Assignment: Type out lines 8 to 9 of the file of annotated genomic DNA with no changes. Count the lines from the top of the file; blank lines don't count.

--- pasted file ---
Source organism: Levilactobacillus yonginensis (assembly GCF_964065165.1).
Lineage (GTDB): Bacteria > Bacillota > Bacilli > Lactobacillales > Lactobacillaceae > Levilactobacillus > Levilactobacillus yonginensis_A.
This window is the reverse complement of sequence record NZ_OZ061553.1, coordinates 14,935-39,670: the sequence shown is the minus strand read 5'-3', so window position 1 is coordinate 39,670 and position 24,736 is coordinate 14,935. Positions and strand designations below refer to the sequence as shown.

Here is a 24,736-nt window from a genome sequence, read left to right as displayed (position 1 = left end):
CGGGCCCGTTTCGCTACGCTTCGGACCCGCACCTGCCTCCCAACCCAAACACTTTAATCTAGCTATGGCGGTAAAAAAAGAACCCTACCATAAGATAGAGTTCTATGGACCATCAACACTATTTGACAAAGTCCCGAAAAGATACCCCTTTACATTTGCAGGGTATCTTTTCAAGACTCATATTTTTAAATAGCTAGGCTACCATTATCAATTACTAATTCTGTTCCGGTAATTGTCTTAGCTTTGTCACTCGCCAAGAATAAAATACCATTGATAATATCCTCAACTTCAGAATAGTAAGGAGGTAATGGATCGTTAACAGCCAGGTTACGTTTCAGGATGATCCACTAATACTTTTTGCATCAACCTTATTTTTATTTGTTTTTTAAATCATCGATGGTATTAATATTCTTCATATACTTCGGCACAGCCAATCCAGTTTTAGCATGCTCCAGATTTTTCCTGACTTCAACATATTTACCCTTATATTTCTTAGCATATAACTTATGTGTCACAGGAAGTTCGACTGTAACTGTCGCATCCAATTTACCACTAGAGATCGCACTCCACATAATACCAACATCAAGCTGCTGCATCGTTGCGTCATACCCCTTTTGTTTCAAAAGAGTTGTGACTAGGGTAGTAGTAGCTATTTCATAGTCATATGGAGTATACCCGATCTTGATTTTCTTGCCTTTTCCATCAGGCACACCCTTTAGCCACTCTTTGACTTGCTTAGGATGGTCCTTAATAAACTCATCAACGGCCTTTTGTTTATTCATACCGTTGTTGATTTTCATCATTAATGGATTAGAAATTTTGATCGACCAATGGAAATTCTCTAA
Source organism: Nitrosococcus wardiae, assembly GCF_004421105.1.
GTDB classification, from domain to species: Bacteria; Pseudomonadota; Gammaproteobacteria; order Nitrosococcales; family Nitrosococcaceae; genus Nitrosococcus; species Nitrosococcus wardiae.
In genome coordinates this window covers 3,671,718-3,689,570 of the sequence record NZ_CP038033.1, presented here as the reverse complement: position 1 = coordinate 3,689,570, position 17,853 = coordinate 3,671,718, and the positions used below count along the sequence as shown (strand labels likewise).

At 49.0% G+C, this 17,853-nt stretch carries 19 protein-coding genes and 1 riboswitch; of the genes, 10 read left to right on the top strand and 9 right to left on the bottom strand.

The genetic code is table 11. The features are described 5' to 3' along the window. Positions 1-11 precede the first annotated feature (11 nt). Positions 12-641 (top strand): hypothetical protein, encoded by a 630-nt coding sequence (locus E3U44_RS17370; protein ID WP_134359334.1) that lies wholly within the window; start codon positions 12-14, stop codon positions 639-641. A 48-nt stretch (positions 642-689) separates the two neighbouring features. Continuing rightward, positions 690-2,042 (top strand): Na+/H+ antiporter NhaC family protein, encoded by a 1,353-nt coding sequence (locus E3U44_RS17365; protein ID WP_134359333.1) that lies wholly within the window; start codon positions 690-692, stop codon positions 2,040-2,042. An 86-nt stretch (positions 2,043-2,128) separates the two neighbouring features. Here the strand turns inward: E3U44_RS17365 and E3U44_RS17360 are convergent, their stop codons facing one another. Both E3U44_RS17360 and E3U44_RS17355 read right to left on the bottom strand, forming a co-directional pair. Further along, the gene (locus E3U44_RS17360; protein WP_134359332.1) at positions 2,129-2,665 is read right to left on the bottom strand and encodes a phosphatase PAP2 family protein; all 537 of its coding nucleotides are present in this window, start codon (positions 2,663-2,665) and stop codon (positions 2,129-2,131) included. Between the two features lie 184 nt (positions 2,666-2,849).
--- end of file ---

In genome coordinates this window covers 3,671,718-3,689,570 of the sequence record NZ_CP038033.1, presented here as the reverse complement: position 1 = coordinate 3,689,570, position 17,853 = coordinate 3,671,718, and the positions used below count along the sequence as shown (strand labels likewise).

At 49.0% G+C, this 17,853-nt stretch carries 19 protein-coding genes and 1 riboswitch; of the genes, 10 read left to right on the top strand and 9 right to left on the bottom strand.